Last week Turkish and U.S. officials said Islamic State were on the verge of taking Kobani from its heavily outgunned Kurdish defenders, after seizing strategic points deep inside the town.
A dramatic ramping up of coalition air strikes reached a new crescendo in recent days, with Islamic State targets around Kobani being hit nearly 40 times in 48 hours. The barrage has halted the militants’ advance, with Kurdish sources saying that Kurdish YPG fighters had managed to retake some territory.
The four-week assault has increasingly been seen as a key test of U.S. President Barack Obama’s air strike strategy, and Kurdish leaders have repeatedly said the beleaguered town cannot survive without arms and ammunition reaching the defenders, something neighboring Turkey has so far refused to allow.
Islamic State has been keen to take the town to consolidate its position in northern Syria after seizing large amounts of territory in that country and in Iraq. A defeat in Kobani would be a major setback for the Islamists and a boost for Obama.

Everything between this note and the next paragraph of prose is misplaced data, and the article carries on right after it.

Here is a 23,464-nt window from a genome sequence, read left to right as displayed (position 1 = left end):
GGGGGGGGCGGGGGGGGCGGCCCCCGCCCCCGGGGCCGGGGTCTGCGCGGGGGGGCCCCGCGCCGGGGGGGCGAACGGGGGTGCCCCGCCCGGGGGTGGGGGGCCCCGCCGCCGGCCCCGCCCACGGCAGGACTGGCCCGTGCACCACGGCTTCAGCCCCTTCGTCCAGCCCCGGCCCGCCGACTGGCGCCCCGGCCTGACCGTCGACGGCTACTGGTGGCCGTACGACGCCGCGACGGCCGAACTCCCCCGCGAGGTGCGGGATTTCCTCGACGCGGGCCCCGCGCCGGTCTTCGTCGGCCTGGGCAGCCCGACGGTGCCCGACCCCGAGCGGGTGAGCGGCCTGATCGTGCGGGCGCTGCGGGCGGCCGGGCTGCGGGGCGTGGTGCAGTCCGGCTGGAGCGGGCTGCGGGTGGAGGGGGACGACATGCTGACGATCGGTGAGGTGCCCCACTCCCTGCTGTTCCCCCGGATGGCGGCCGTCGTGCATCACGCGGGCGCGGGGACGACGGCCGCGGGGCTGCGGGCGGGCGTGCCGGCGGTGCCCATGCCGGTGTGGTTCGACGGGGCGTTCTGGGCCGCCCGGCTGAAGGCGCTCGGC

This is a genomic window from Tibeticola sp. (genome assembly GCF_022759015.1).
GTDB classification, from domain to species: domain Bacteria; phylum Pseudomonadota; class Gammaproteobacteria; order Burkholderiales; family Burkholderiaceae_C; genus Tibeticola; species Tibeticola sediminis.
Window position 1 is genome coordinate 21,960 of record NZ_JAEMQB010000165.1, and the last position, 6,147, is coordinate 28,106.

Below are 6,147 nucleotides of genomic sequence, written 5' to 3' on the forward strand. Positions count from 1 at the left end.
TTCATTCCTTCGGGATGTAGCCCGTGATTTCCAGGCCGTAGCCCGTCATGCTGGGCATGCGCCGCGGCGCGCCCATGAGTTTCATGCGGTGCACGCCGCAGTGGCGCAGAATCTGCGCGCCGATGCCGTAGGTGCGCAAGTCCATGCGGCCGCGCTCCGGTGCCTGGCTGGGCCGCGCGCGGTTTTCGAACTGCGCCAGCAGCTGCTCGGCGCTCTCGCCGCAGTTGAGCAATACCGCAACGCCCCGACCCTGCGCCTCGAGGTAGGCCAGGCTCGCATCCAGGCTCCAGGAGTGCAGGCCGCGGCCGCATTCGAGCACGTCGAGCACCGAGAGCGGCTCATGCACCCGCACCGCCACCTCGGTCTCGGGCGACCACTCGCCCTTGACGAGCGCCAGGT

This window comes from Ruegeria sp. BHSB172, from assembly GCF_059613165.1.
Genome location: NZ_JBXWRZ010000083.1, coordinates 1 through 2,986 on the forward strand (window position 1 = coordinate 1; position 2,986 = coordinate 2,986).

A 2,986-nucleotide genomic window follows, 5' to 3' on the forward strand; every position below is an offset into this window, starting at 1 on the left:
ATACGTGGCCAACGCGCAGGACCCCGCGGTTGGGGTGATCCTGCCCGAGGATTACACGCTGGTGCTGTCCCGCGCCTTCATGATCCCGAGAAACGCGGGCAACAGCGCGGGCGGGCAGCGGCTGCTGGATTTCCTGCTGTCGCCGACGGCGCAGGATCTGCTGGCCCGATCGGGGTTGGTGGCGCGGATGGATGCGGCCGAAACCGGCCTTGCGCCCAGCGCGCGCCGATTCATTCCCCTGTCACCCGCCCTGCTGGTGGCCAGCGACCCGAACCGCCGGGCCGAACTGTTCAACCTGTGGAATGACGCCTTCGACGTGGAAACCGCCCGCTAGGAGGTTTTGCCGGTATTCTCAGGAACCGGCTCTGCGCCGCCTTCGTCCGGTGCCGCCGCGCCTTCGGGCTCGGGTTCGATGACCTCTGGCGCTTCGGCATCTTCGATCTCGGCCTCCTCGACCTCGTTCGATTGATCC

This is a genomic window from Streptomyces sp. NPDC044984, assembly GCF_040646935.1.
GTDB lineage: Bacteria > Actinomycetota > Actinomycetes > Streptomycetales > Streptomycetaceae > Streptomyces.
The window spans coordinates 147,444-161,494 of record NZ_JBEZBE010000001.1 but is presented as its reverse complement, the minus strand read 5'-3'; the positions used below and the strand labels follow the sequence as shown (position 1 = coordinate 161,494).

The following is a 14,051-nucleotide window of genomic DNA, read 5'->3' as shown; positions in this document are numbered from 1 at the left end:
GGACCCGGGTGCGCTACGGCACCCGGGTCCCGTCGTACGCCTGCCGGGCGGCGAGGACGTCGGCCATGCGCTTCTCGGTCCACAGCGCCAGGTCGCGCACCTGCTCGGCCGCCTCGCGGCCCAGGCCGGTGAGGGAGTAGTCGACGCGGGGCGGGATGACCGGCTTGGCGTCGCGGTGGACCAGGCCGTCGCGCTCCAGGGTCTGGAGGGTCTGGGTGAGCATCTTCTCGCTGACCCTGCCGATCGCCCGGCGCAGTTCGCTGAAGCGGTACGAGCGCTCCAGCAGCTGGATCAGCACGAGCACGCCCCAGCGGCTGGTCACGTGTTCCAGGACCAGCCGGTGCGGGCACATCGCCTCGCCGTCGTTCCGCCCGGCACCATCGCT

Jet planes roared over Kobani on Thursday and gunfire echoed across the Turkish border from the town, as fighting steadily intensified through the morning, a Reuters witness said.
There were six air strikes overnight to the east of Kobani and clashes had continued throughout the night according to the UK based Syrian Observatory for Human Rights, who said neither side had made significant gains.
“Islamic State are trying to drive the YPG from the south to get more road access into the town,” Rami Abdulrahman said by telephone.
“There were also clashes 6 km (4 miles) west of the city, by the radio tower,” he added.
Sources within Kobani said Kurdish forces had pushed back Islamic State in southern and eastern parts of the town, which has been surrounded on three sides by the militants.
“We have seized back quite some territory yesterday,” a Kurdish commander who gave her name as Dicle told Reuters early on Thursday.
“The clashes are still ongoing. We have seen many corpses of IS fighters yesterday, some had swords with them,” she said.
A journalist in Kobani said that air strikes had allowed Kurdish forces to go on the offensive for the first time since Islamic State launched their assault four weeks ago.
“We walked past some (YPG) positions in the east yesterday that were held by IS only two days ago,” Abdulrahman Gok told Reuters by telephone.
“Officials here say the air strikes are sufficient but ground action is needed to wipe out IS. YPG is perfectly capable of doing that but more weapons are needed.”